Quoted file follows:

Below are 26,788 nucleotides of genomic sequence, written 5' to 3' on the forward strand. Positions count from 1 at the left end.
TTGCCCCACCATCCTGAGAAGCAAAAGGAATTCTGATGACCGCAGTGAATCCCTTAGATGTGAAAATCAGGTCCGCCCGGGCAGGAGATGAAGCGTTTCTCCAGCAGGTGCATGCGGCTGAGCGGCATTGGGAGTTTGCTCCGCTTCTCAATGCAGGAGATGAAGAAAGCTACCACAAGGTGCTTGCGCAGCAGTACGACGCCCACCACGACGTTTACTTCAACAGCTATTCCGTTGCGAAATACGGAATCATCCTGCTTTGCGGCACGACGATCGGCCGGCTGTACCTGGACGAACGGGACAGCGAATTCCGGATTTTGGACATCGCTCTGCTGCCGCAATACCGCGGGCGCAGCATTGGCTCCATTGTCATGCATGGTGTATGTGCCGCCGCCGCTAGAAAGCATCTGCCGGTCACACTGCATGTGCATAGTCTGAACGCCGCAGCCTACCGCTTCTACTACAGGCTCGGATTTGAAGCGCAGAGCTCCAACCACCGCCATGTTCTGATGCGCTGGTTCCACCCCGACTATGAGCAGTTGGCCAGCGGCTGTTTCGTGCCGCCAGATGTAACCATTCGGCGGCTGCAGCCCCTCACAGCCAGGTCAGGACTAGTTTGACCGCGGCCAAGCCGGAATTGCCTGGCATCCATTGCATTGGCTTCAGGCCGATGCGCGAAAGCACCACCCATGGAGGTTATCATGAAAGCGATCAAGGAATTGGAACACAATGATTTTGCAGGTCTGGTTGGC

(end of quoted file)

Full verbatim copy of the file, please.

Below are 26,788 nucleotides of genomic sequence, written 5' to 3' on the forward strand. Positions count from 1 at the left end.
TTGCCCCACCATCCTGAGAAGCAAAAGGAATTCTGATGACCGCAGTGAATCCCTTAGATGTGAAAATCAGGTCCGCCCGGGCAGGAGATGAAGCGTTTCTCCAGCAGGTGCATGCGGCTGAGCGGCATTGGGAGTTTGCTCCGCTTCTCAATGCAGGAGATGAAGAAAGCTACCACAAGGTGCTTGCGCAGCAGTACGACGCCCACCACGACGTTTACTTCAACAGCTATTCCGTTGCGAAATACGGAATCATCCTGCTTTGCGGCACGACGATCGGCCGGCTGTACCTGGACGAACGGGACAGCGAATTCCGGATTTTGGACATCGCTCTGCTGCCGCAATACCGCGGGCGCAGCATTGGCTCCATTGTCATGCATGGTGTATGTGCCGCCGCCGCTAGAAAGCATCTGCCGGTCACACTGCATGTGCATAGTCTGAACGCCGCAGCCTACCGCTTCTACTACAGGCTCGGATTTGAAGCGCAGAGCTCCAACCACCGCCATGTTCTGATGCGCTGGTTCCACCCCGACTATGAGCAGTTGGCCAGCGGCTGTTTCGTGCCGCCAGATGTAACCATTCGGCGGCTGCAGCCCCTCACAGCCAGGTCAGGACTAGTTTGACCGCGGCCAAGCCGGAATTGCCTGGCATCCATTGCATTGGCTTCAGGCCGATGCGCGAAAGCACCACCCATGGAGGTTATCATGAAAGCGATCAAGGAATTGGAACACAATGATTTTGCAGGTCTGGTTGGC